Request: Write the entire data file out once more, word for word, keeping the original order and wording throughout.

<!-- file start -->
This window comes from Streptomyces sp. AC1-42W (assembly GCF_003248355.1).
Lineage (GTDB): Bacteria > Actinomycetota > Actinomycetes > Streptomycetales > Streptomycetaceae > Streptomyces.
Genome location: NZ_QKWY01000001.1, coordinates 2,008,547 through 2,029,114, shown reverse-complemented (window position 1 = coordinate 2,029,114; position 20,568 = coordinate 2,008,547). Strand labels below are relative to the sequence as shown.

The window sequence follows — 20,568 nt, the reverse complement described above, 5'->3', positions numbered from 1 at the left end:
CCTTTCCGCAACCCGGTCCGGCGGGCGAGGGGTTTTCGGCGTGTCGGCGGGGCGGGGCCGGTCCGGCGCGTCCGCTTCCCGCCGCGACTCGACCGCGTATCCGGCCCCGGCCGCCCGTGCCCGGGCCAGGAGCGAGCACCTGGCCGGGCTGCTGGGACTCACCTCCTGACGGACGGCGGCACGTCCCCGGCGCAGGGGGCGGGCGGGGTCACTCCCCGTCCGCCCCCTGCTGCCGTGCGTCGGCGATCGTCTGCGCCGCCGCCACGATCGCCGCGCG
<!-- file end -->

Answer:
This window comes from Streptomyces sp. AC1-42W (assembly GCF_003248355.1).
Lineage (GTDB): Bacteria > Actinomycetota > Actinomycetes > Streptomycetales > Streptomycetaceae > Streptomyces.
Genome location: NZ_QKWY01000001.1, coordinates 2,008,547 through 2,029,114, shown reverse-complemented (window position 1 = coordinate 2,029,114; position 20,568 = coordinate 2,008,547). Strand labels below are relative to the sequence as shown.

The window sequence follows — 20,568 nt, the reverse complement described above, 5'->3', positions numbered from 1 at the left end:
CCTTTCCGCAACCCGGTCCGGCGGGCGAGGGGTTTTCGGCGTGTCGGCGGGGCGGGGCCGGTCCGGCGCGTCCGCTTCCCGCCGCGACTCGACCGCGTATCCGGCCCCGGCCGCCCGTGCCCGGGCCAGGAGCGAGCACCTGGCCGGGCTGCTGGGACTCACCTCCTGACGGACGGCGGCACGTCCCCGGCGCAGGGGGCGGGCGGGGTCACTCCCCGTCCGCCCCCTGCTGCCGTGCGTCGGCGATCGTCTGCGCCGCCGCCACGATCGCCGCGCG